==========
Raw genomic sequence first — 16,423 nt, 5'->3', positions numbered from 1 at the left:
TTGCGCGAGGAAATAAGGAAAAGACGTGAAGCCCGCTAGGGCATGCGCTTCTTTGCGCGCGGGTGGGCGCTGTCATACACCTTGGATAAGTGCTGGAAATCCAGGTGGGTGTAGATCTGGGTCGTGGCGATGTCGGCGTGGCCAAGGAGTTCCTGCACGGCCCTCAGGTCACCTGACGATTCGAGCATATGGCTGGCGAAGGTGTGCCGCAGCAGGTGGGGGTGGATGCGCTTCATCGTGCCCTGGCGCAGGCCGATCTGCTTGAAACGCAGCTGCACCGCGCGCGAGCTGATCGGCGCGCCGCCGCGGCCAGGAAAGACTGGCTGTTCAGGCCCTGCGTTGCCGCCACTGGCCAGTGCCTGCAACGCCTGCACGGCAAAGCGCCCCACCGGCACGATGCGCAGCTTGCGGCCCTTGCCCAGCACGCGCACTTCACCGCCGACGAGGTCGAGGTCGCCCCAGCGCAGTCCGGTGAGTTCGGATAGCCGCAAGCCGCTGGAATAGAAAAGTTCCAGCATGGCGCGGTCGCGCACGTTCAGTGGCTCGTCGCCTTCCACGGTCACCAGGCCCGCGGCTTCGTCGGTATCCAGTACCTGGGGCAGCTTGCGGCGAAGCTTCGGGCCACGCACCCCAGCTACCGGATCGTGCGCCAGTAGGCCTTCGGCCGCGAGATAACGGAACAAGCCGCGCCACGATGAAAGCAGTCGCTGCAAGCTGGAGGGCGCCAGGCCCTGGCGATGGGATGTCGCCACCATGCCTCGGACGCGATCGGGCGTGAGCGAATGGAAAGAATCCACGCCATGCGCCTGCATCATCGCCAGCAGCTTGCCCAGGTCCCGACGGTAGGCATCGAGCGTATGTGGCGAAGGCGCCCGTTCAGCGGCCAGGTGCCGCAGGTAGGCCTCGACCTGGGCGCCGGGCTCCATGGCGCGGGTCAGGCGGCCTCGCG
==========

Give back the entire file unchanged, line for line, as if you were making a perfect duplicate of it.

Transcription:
Raw genomic sequence first — 16,423 nt, 5'->3', positions numbered from 1 at the left:
TTGCGCGAGGAAATAAGGAAAAGACGTGAAGCCCGCTAGGGCATGCGCTTCTTTGCGCGCGGGTGGGCGCTGTCATACACCTTGGATAAGTGCTGGAAATCCAGGTGGGTGTAGATCTGGGTCGTGGCGATGTCGGCGTGGCCAAGGAGTTCCTGCACGGCCCTCAGGTCACCTGACGATTCGAGCATATGGCTGGCGAAGGTGTGCCGCAGCAGGTGGGGGTGGATGCGCTTCATCGTGCCCTGGCGCAGGCCGATCTGCTTGAAACGCAGCTGCACCGCGCGCGAGCTGATCGGCGCGCCGCCGCGGCCAGGAAAGACTGGCTGTTCAGGCCCTGCGTTGCCGCCACTGGCCAGTGCCTGCAACGCCTGCACGGCAAAGCGCCCCACCGGCACGATGCGCAGCTTGCGGCCCTTGCCCAGCACGCGCACTTCACCGCCGACGAGGTCGAGGTCGCCCCAGCGCAGTCCGGTGAGTTCGGATAGCCGCAAGCCGCTGGAATAGAAAAGTTCCAGCATGGCGCGGTCGCGCACGTTCAGTGGCTCGTCGCCTTCCACGGTCACCAGGCCCGCGGCTTCGTCGGTATCCAGTACCTGGGGCAGCTTGCGGCGAAGCTTCGGGCCACGCACCCCAGCTACCGGATCGTGCGCCAGTAGGCCTTCGGCCGCGAGATAACGGAACAAGCCGCGCCACGATGAAAGCAGTCGCTGCAAGCTGGAGGGCGCCAGGCCCTGGCGATGGGATGTCGCCACCATGCCTCGGACGCGATCGGGCGTGAGCGAATGGAAAGAATCCACGCCATGCGCCTGCATCATCGCCAGCAGCTTGCCCAGGTCCCGACGGTAGGCATCGAGCGTATGTGGCGAAGGCGCCCGTTCAGCGGCCAGGTGCCGCAGGTAGGCCTCGACCTGGGCGCCGGGCTCCATGGCGCGGGTCAGGCGGCCTCGCG